« "I could be wrong" is what separates openness from dogmatism | Main | Kant is difficult to understand, but pleasingly irreligious »

December 09, 2023


Feed You can follow this conversation by subscribing to the comment feed for this post.

When, As Newton pointed out in the creation of Calculus, all reality as we know it, is a series of static points, then time is really for us.

If these are related one-dimensionally, through our perception, through a single linear progression of "time" which is actually an infinite series of static points, then of course, all cause and effect are just artifacts of observing these static points as motion and making inferences about how they relate to one another.

But perhaps our limited one-dimensional understanding imposes upon them relations that don't actually exist.

Hence the necessity to raise our thinking beyond that.

Eggington’s introduction: “For all their profound differences, Jorge Luis Borges, Immanuel Kant, and Werner Heisenberg shared an uncommon immunity to the temptation to think they knew God's secret plan. Each in his own way resisted the urge to project essential aspects of how human beings experience reality onto reality itself, independent of how we know it.”

Just read this in Psychology Today: - “The brain is therefore not a passive recipient of images and sounds from the world around us. It actively looks for patterns and interprets the world around it. Our experience of the body is also a construct built up through feedback from the senses. The brain not only improves, it also invents.”

Basically then, we do not see the world as it is; we see it as we are. What our senses reveal to us is adapted to our needs. Science is saying that our early and on-going experiences construct how we interpret the world about us. This also must be how all other creatures navigate their environments – how they experience their environments is all predicated on their particular needs.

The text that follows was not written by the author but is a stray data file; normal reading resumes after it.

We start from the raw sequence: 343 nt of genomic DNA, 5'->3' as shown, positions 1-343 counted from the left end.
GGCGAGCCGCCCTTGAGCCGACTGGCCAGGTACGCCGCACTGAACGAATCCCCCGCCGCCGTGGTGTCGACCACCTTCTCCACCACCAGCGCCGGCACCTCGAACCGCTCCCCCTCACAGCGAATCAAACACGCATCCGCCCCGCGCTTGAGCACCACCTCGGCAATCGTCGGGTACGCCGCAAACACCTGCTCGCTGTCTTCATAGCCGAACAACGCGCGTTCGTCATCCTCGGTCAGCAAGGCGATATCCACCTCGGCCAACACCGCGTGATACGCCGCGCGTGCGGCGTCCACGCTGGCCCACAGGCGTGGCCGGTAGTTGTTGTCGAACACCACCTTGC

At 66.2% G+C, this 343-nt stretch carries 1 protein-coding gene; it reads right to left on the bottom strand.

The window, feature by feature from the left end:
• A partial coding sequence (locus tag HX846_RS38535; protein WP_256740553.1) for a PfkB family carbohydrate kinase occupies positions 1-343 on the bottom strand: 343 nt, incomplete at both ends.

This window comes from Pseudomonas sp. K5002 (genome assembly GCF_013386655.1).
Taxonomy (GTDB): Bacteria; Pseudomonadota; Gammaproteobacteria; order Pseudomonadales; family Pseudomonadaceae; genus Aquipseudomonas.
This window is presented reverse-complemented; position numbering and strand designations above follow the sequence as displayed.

This also goes for emotions. Lisa Fieldman-Barrett. In her two books “How Emotions are Made” and “Seven and a Half Lessons About the Brain” talks about how our brain predicts and launches our ac-tions based on data, namely, based on our past experiences.” Depending on the perceived physical reality, the brain extracts information from our past experiences and predicts a course of action. There is no ‘me’ involved, just the brain making predictions from past experience in conjunction with presented sense information.

In fact, it’s quite likely that our entire cognitive repertoire, our thoughts, feelings, emotions, wills, imagination, memory, sensations, perceptions, desires, choices etc., could all fall into the category of interpreting and predicting what we experience.

Just to add, I believe we do experience reality, but a reality that we do not imagine but merely interpret according to our particular requirements for survival.

Another offering celebrating deconstruction, meaninglessness, and futility.

Verify your Comment

Previewing your Comment

This is only a preview. Your comment has not yet been posted.

Your comment could not be posted. Error type:
Your comment has been posted. Post another comment

The letters and numbers you entered did not match the image. Please try again.

As a final step before posting your comment, enter the letters and numbers you see in the image below. This prevents automated programs from posting comments.

Having trouble reading this image? View an alternate.


Post a comment

Your Information

(Name is required. Email address will not be displayed with the comment.)


  • Welcome to the Church of the Churchless. If this is your first visit, click on "About this site--start here" in the Categories section below.
  • HinesSight
    Visit my other weblog, HinesSight, for a broader view of what's happening in the world of your Church unpastor, his wife, and dog.
  • BrianHines.com
    Take a look at my web site, which contains information about a subject of great interest to me: me.
  • Twitter with me
    Join Twitter and follow my tweets about whatever.
  • I Hate Church of the Churchless
    Can't stand this blog? Believe the guy behind it is an idiot? Rant away on our anti-site.